Chelsea. - Dated 'Sunday'. Apologises for not sending the books earlier; was very busy with the lectures and with arranging for his parents visiting to see Helen [Coombe]; Goldie [Lowes Dickinson] and 'a sister' have also been staying. Has filled the box up with clothes which Mrs Smith [their landlady] thought Bob 'ought to want'. Says 'I told you so' about Bob being in Italy: it is better than 'going Jonkopping in Sweden [visiting Jönköping?]' and he might get some work done; suggests going to Fiesole or Prato, though that might be too hot. Asks if Bob intends to stay till winter; if so they will arrange to meet. Everything now settled: he and Helen hope to marry early in November and come out to Italy. Has had 'rather an awful time with his parents': very sorry for his father and his disappointment in him and so 'made a huge effort to get through the misunderstanding' but only gave him and his mother pain. This has made him 'awfully depressed'; found it hard to 'pull himself together for the lectures' but thinks they were the best he has done; pleased that both Goldie and [Thomas Sturge?] Moore liked them. Has been bicycling with Goldie, who is 'getting more reconciled about Helen'; thinks he 'begins to see that it can't make any real difference between [them]'. They went to Woodbridge and tried but failed to find [Edward] Fitzgerald's grave, then to Dedham 'which is the only [piece of French country in England and explains Constable'. Helen's harpsichord [which she is decorating for Arnold Dolmetsch] is 'going to be a great success'; she is 'quite decided' that Bob must either come back for the wedding or meet them in Italy.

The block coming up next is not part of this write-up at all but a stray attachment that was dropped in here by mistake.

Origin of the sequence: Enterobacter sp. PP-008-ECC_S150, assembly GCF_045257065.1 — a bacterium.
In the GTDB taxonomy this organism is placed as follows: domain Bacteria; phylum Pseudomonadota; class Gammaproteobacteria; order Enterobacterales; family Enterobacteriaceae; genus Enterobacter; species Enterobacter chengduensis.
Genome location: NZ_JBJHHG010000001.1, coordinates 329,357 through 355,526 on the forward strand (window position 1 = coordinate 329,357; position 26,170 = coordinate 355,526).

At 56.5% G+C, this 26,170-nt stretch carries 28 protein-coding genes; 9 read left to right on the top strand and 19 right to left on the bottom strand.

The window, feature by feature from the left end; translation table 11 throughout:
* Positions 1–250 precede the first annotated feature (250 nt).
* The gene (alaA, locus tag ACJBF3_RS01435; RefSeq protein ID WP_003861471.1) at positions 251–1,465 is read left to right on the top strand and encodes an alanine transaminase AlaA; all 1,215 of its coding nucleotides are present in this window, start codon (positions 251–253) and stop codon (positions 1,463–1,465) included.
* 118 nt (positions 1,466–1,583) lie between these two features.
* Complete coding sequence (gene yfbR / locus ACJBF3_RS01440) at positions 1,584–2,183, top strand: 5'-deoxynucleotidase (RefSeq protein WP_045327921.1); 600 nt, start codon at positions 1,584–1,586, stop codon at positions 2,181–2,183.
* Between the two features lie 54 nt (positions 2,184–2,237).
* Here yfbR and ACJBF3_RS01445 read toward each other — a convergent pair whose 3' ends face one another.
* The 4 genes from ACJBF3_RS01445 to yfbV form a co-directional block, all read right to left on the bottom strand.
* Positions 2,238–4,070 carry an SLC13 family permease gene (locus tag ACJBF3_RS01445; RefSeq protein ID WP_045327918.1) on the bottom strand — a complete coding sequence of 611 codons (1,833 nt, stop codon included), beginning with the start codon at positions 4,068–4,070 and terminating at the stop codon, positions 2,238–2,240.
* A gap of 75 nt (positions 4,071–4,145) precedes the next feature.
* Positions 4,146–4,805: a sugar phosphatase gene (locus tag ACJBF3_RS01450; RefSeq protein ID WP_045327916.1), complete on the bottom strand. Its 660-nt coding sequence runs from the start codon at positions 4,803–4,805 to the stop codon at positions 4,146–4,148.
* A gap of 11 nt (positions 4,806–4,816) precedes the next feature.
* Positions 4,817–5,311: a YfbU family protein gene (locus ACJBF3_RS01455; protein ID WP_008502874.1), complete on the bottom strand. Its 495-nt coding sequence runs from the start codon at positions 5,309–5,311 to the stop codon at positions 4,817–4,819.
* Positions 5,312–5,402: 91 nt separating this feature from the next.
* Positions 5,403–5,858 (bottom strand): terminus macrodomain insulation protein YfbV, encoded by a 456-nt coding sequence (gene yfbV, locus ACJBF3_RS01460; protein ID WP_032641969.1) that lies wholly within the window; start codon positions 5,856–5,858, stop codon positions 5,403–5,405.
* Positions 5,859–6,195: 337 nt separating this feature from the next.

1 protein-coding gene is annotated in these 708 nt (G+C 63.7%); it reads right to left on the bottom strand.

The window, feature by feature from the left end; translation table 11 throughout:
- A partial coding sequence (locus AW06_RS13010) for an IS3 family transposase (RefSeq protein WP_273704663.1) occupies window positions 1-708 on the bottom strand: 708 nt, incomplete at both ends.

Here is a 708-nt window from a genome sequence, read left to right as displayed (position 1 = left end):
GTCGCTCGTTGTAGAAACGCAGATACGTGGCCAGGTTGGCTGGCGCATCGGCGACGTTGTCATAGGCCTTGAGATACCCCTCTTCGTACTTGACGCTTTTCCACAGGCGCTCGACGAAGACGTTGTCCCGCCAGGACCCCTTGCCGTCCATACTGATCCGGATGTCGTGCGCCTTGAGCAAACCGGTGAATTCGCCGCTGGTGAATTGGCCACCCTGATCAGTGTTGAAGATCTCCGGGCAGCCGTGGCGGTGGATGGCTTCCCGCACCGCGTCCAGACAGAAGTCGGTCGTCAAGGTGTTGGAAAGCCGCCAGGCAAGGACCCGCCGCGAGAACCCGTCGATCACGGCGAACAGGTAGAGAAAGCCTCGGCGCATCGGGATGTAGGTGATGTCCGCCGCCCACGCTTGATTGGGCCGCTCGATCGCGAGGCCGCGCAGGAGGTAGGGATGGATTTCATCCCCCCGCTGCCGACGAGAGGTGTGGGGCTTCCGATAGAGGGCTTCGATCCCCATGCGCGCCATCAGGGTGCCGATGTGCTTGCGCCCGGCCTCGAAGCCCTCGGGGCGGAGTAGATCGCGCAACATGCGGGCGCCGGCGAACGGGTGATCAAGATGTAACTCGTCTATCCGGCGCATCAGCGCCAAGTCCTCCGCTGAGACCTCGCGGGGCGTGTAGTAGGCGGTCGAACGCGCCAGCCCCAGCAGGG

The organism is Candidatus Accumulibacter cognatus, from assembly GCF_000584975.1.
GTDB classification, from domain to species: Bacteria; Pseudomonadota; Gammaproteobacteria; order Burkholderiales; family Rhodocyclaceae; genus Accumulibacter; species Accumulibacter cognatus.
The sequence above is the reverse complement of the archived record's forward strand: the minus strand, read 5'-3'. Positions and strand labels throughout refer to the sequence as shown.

Postcard from Roger Fry to R. C. Trevelyan

Postmarked Folkestone. - Thanks Bob for his letter. Has seen P[aul] Nash and arranged for him to 'try his hand at decorative work [at the Omega Workshops]... a good test of where his real power lies'. Thinks Nash has 'imagination of some kind' and needs to find the way to use it; finds him very sympathetic and would like to have him with them. Has sold two of his own pictures. Is going [to France] for a while to see the Vildracs and some pictures.

Letter from Roger Fry to R. C. Trevelyan